Intel Spectre and Meltdown update will make computers 'immune' to bug

Intel Spectre and Meltdown update will make computers 'immune' to bug

The vulnerabilities called Meltdown and Spectre became public this week, which has caused Intel shares to fall down.The disclosure of these vulnerabilities has left processor makers and operating-system vendors including Intel and Microsoft scrambling to get to the top of the story and patch their products. Currently, we have only verified Meltdown on Intel processors. Unfortunately, there is no way to thwart that threat without sacrificing some CPU performance and game framerates. "But in case this has a serious impact on performance, it will impact applications delivery". The exploits, Meltdown and Spectre, allow malicious programs to steal data being processed by the computer.

Furthermore, "Intel believes these exploits do not have the potential to corrupt, modify or delete data".

Security researchers revealed the existence of Meltdown and Spectre on Wednesday.

Most interesting (and potentially troubling) about the transactions is the fact that it left Krzanich with exactly 250,000 shares-the bare minimum that he is required to hold as CEO of the company, according to the company bylaws. The representative said his decision to set up that plan was "unrelated" to information about the security vulnerability.

This includes confidential information such as passwords, which could allow them to compromise computers or entire server networks, it added.

The fixes involve moving the memory used by the core of the computer's operating system, known as the kernel, away from that used by normal programs. There's currently no evidence that the bugs have been successfully exploited.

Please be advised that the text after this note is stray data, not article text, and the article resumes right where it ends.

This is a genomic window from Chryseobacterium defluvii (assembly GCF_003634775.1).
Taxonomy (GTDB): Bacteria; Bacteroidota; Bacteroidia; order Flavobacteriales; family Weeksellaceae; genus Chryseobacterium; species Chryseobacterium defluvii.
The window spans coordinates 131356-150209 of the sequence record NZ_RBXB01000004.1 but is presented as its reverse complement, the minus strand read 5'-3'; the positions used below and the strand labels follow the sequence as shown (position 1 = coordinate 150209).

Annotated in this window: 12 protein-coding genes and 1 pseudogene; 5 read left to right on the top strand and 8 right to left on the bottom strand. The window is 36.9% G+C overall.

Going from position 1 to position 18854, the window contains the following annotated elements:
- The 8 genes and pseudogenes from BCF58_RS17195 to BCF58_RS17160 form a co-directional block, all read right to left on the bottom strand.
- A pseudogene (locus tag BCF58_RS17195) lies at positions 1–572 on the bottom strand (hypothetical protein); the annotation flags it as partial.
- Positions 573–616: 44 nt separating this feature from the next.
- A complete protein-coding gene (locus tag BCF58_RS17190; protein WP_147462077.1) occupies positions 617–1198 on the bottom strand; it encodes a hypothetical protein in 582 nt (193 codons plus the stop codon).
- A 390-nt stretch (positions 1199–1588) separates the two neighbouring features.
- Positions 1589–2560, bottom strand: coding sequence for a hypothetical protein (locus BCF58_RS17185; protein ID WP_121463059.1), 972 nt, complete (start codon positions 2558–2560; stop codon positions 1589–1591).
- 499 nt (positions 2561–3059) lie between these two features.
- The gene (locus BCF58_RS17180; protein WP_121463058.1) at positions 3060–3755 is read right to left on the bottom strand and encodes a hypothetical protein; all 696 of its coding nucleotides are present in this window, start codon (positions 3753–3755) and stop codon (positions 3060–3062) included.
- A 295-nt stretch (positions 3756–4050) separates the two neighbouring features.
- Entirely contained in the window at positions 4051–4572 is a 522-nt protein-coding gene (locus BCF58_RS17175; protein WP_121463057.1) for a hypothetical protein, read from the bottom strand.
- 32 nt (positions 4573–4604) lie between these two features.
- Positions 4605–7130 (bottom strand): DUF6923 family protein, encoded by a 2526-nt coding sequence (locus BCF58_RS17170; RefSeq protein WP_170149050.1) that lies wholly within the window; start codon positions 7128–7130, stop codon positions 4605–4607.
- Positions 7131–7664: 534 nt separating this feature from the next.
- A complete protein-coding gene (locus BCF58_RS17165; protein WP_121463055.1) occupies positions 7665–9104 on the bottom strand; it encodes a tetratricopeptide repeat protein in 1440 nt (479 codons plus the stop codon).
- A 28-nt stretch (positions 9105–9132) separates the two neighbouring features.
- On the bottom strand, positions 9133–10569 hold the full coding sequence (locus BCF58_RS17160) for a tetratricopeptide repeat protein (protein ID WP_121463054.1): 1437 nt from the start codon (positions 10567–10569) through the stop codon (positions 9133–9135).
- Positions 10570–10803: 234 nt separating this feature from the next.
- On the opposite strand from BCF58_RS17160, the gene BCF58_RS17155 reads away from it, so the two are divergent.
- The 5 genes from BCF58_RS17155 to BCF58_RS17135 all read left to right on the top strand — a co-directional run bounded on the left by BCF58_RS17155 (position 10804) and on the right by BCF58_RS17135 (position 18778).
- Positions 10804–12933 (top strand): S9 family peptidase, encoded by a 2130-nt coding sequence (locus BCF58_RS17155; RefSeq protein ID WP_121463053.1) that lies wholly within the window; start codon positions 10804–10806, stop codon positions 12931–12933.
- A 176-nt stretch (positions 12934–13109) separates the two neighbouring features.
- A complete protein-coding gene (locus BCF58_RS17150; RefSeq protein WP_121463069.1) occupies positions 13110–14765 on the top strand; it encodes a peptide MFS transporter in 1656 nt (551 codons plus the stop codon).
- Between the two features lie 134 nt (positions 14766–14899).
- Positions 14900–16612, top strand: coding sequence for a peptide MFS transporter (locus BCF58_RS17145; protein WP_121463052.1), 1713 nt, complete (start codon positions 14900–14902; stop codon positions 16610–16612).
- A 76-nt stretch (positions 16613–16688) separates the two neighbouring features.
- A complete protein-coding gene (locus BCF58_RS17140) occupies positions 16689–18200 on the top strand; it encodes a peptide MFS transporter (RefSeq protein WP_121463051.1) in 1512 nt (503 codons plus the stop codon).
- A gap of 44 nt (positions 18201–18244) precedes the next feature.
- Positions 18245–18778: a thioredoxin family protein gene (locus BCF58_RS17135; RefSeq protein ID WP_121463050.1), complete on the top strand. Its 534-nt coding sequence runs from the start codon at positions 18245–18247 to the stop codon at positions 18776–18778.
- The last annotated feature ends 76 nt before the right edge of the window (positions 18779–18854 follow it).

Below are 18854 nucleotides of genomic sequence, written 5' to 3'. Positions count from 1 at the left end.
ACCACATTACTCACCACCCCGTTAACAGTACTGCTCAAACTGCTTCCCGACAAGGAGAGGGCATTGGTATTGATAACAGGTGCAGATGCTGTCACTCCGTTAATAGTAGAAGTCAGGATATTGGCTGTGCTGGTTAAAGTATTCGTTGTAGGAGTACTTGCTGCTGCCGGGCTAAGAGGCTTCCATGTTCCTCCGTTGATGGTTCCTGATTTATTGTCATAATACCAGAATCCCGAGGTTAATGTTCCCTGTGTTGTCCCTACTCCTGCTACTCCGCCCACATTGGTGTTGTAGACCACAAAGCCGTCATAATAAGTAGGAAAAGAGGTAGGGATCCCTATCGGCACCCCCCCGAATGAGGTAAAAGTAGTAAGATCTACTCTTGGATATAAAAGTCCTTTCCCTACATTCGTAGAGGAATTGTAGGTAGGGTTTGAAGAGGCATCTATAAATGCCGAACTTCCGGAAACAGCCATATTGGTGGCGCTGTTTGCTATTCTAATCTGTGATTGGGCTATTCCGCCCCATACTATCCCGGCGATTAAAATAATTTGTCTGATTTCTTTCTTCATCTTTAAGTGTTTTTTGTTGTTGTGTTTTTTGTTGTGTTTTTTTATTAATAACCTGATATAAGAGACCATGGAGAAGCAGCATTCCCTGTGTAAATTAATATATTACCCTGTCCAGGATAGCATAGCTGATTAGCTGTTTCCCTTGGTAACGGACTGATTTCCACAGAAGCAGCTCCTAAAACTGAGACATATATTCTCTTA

But Intel continues to claim, alarmingly, that the flaws that led to these exploits are not "bugs" in its processors.

Intel has released a statement saying that the flaw isn't unique to their own chips. According to Intel, the performance impact of these updates is highly workload-dependent and, for the average computer user, should not be significant and will be mitigated over time.

Intel CEO Brian Krzanich sold most of his shares and options in Intel in December.

The stock sale in late November occurred more than five months after Intel was alerted to flaws in its chips.

There is no evidence that hackers have been able to exploit the weaknesses and they would need to have the specific malware installed first, so hackers wouldn't be able to randomly try to take control of just any system connected to the internet. The same goes for the folks at Microsoft, Apple, Amazon and Google, who all sell services that run on x86 hardware.

Intel is closely working with the rivals AMD and ARM to fix the critical security loophole as soon as possible.

Additionally, Intel notes that "many operating system vendors, public cloud service providers, device manufacturers and others have indicated that they already updated their products and services".